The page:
Eating barley or foods containing barley significantly reduced levels of two types of "bad cholesterol" associated with cardiovascular risk, a St. Michael's Hospital research paper has found.
Barley reduced both low-density lipoprotein, or LDL, and non-high-density lipoprotein, or non-HDL, by seven per cent.
The review also indicated that barley had similar cholesterol-lowering effects as oats, which is often the go-to grain for health benefits.
The research review, published today in The European Journal of Clinical Nutrition, included 14 studies on clinical trials conducted in seven countries, including Canada.
It is the first study to look at the effects of barley and barley products on both LDL and non-HDL cholesterol in addition to apolipoprotein B, or apoB, a lipoprotein that carries bad cholesterol through the blood. Measuring non-HDL and apoB provides a more accurate assessment for cardiovascular risk, as they account for the total 'bad cholesterol' found in the blood.
"The findings are most important for populations at high risk for cardiovascular disease, such as Type 2 diabetics, who have normal levels of LDL cholesterol, but elevated levels of non-HDL or apo B," said Dr. Vladimir Vuksan, research scientist and associate director of the Risk Factor Modification Centre of St. Michael's. "Barley has a lowering effect on the total bad cholesterol in these high-risk individuals, but can also benefit people without high cholesterol."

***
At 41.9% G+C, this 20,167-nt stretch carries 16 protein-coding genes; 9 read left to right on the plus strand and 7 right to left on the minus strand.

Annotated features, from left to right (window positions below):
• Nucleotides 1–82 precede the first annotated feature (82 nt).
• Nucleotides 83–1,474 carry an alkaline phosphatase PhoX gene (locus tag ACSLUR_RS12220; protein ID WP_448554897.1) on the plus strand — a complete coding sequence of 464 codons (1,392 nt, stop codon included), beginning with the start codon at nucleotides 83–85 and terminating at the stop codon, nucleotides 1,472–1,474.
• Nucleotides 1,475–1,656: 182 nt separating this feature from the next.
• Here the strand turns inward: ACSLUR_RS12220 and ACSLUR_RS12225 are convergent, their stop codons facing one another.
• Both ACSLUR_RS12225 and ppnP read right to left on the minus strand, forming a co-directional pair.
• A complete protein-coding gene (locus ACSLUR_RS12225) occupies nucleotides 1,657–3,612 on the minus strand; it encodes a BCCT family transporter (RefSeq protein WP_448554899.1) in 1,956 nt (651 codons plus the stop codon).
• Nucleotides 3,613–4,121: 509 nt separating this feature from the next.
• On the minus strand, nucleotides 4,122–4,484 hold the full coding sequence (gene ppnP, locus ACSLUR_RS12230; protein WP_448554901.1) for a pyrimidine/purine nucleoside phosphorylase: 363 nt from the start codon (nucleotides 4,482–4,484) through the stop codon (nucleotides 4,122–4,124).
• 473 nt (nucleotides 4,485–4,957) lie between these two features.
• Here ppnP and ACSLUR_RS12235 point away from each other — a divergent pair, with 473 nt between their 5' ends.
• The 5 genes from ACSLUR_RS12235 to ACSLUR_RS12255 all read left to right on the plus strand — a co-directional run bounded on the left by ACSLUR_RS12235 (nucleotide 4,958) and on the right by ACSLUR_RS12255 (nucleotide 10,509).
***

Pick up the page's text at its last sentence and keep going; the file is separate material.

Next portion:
High cholesterol and diabetes are major risk factors for cardiovascular disease and stroke, historically treated with medications. However, Dr. Vuksan's research and work focuses on how dietary and lifestyle changes can reduce these risk factors.
"Barley's positive effect on lowering cholesterol is well-documented and has been included in the Canadian strategy for reducing cardiovascular risk," said Dr. Vuksan. "Health Canada, the FDA and several health authorities worldwide have already approved health claims that barley lowers LDL cholesterol, but this is the first review showing the effects on other harmful lipids."
Despite its benefits Dr. Vuksan said barley is not as well-established as some other health-recommended foods—such as oats. Barley consumption by humans has fallen by 35 per cent in the last 10 years. Canada is one of the top five world producers of barley—almost 10 megatonnes per year—but human consumption accounts for only two per cent of the crop yield, with livestock making up the other 98 per cent. "After looking at the evidence, we can also say that barley is comparably effective as oats in reducing overall risk of cardiovascular disease" said Dr. Vuksan.
Barley is higher in fibre, has twice the protein and almost half the calories of oats, which are important considerations for those with weight or dietary concerns.
Dr. Vuksan said barley can be enjoyed in a variety of ways. He recommends trying to incorporate barley into existing recipes, using it as a substitute for rice or even on its own—just like oatmeal.
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